With developers typically spending more time reading and understanding code than actually writing it, GitHub has released a new code search tool that has been several years in the making.
After an early preview late in 2021, GitHub has finally announced the general availability of its new code search that has been rebuilt from the ground up.
Beyond a new, redesigned interface enabling developers to navigate more easily, many of the processes that go on in the background have been entirely rethought to make it more efficient and ultimately better at getting the right results.
New GitHub code search
The new search promises to be “about twice as fast” as it once was. It also looks to actually understand code, thus helping users to find more accurate and relevant results.
A redesigned code view also hopes to better align search, browsing, and navigation, regardless of your chosen programming laptop.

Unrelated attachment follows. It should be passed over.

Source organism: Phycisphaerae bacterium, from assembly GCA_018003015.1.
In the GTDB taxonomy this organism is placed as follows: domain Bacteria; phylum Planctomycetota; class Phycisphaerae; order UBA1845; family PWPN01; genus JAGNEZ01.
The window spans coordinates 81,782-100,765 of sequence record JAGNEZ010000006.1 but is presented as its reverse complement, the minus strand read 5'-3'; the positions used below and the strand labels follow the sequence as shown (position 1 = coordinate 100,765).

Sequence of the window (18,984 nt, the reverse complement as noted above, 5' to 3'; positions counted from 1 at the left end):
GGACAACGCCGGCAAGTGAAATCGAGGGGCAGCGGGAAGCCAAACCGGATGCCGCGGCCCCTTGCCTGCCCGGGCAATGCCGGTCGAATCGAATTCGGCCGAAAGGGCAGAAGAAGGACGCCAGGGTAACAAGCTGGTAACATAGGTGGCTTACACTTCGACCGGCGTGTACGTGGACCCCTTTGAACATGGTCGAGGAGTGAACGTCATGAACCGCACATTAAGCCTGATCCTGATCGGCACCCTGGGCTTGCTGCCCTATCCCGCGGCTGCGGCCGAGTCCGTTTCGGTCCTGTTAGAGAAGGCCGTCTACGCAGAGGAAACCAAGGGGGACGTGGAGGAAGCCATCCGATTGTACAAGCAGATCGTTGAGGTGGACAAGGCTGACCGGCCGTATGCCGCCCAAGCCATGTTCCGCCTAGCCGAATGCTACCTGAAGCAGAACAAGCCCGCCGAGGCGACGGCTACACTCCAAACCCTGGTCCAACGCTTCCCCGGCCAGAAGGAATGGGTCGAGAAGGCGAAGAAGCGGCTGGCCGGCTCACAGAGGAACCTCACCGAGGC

To coincide with the announcement, GitHub has published a search syntax guide to help users understand keyword qualifiers, slashes, and more, designed to refine results even better.
More formally known as Blackbird, the search engine was built in Rust and is designed to cut through endless duplication to narrow down the 115TB pot of content to just 28TB of unique content.
GitHub software engineer and article author Colin Merkel explained:
“Our goal with the new code search and code view is to enable developers to quickly find critical information scattered across their codebase, put that information into context, and ultimately make them more productive.”
Merkel also describes the new code search as “just the beginning.” Already, the developer platform is an early AI adopter, and its GPT-4-powered Copilot X is helping coders to write and correct code more quickly.
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